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50 Extremely Remote Castles

If you've ever felt like getting away for a while we've got a list of places where you'll feel like royalty. Check out 50 extremely remote castles.

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Photo: Courtesy of Mick Palarczyk

Castle of Zafra, Campillo de Duenas

This partly restored castle in Spain was built in the late 12th century or early 13th century. It holds the distinction of never being conquered. It also holds the distinction of appearing in “Game of Thrones” in three episodes.

Make your home a castle with 12 remodeling ideas that will pay off in 2018 or check out some of the most amazing remodeling projects for every room of your house. 

Photo: Courtesy of Mick Palarczyk

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Photo: Courtesy of Mick Palarczyk

The Castle of Jadraque, Jadraque, Castile-La Mancha, Spain

The site of this castle in located northeast of Madrid and has evidence of use since prehistoric time. It’s mention in the poem, “Cantar del Mio Cid.”

Keep your home secure by finding the best Wi-Fi security camera or take a less expensive route and check out inexpensive ways to theft-proof your home.

Photo: Courtesy of Mick Palarczyk

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Photo: Courtesy of Mt Much More

Isola di Loreto


Isola di Loreto is found northeast of Milan on Lago d’iseo and is a privately owned island. The castle got built in 1910 among traces of ruins.

If you find yourself landlocked, check out some incredible water fountains you can add at home.

Photo: Courtesy of Mt Much More

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Photo: Courtesy of Alamy

Dunnottar Castle, Stonehaven Scotland


Dunnottar Castle is only accessible by winding staircases and bridges and has become an iconic setting for films and television. Disney’s “Brave” took inspiration from the site.

If this stony castle on a cliff has you inspired for a new look at home, check out some awesome stone garden path ideas.

Photo: Courtesy of Alamy

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Photo: Courtesy of Wikipedia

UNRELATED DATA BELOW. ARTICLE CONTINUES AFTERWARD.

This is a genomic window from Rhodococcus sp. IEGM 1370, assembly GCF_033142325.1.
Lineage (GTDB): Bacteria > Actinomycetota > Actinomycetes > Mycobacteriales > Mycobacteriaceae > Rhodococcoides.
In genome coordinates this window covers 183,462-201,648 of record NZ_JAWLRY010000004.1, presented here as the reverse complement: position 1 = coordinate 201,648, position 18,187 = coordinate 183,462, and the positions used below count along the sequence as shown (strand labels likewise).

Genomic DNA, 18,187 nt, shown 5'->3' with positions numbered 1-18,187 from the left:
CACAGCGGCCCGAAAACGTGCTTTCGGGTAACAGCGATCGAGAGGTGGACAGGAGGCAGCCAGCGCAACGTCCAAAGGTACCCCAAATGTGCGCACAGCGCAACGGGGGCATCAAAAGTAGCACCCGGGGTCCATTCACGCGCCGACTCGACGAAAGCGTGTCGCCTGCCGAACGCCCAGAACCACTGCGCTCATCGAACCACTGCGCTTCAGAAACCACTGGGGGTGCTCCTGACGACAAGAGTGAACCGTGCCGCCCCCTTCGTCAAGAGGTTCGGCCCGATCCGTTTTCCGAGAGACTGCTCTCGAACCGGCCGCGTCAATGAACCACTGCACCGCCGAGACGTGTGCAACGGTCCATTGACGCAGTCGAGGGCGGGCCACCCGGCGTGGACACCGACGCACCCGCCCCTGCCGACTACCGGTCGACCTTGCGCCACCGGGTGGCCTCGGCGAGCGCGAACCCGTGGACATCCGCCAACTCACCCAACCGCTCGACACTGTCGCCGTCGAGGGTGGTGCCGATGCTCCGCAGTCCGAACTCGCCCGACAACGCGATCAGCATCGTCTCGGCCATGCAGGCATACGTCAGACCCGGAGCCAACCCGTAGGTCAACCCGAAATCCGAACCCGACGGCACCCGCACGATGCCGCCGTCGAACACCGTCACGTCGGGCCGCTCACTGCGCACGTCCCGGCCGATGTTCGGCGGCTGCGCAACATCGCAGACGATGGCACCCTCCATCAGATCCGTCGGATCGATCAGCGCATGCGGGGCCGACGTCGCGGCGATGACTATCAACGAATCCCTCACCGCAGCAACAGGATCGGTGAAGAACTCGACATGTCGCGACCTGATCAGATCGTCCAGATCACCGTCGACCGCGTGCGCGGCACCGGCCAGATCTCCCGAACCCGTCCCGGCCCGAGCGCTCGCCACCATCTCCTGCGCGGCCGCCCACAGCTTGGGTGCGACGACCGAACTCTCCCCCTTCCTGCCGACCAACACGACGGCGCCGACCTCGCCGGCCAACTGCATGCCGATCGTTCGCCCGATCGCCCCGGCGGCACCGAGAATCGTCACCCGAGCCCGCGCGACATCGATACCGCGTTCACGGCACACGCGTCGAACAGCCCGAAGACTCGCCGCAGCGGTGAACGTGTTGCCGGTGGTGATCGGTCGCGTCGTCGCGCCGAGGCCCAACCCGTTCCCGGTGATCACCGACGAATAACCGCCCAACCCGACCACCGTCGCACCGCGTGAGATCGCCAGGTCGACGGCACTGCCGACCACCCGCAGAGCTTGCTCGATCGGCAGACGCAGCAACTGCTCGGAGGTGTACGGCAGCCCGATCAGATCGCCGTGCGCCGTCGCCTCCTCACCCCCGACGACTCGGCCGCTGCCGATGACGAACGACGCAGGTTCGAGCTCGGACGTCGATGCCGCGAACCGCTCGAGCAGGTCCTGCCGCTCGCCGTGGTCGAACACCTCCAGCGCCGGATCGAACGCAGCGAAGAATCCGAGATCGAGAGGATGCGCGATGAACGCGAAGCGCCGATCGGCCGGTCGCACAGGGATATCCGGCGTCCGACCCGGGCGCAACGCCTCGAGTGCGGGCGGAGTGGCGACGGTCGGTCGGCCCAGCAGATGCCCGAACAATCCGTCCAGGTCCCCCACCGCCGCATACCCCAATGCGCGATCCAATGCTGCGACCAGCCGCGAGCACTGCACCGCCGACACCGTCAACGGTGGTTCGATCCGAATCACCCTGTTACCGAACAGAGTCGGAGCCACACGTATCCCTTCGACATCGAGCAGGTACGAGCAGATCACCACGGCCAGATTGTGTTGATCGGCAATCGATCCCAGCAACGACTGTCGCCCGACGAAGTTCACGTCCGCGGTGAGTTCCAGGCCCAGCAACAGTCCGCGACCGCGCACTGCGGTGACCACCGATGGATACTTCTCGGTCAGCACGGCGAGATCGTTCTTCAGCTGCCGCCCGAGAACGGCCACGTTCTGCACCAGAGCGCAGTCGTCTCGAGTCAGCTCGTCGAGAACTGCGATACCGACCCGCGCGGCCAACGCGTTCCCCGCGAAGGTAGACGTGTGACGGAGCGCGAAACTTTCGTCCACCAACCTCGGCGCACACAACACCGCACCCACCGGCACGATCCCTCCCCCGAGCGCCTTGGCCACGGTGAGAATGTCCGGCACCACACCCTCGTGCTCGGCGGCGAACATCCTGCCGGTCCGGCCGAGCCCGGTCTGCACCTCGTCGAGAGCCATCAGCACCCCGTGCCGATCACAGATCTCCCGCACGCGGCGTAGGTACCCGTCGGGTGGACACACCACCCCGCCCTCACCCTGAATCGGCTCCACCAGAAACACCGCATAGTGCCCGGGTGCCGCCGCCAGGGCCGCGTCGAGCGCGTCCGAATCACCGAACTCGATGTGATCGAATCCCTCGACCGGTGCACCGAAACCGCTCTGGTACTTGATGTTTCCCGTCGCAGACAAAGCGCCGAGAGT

Mespelbrunn Castle, between Frankfurt and Wurzburg


Mespelbrunn Castle in Germany was completed in the 16th century as a Renaissance-style castle in a remote location. The Ingelheim family still owns the castle and continues to reside in a portion of it.

A castle has plenty of places to hide but see what other homes are hiding and some ingenious ideas on where to store your valuables.

Photo: Courtesy of Wikipedia

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Photo: Courtesy of Steemit

Bled Castle, Slovenia


Bled Castle in Bled, Slovenia overlooks Lake Bled from high and has stood there since perhaps as early as 1011. It rises up from the landscape of mountains and trees.

A castle might not be in your future but you can check out what a forest-like setting looks like in your backyard or see stunning treehouses where your imagination can run wild.

Photo: Courtesy of Steemit

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Photo: Courtesy of Steemit

Predjama Castle


Predjama Castle is southwestern Slovenia is one of the most stunning castles in the world because it’s built into the side of a cliff face. The Gothic-style castle dates to at least 1274 and contains a secret passageway.

Ever wonder what a hidden room looks like? Check some of the craziest hidden rooms.

Photo: Courtesy of Steemit

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Photo: Courtesy of Steemit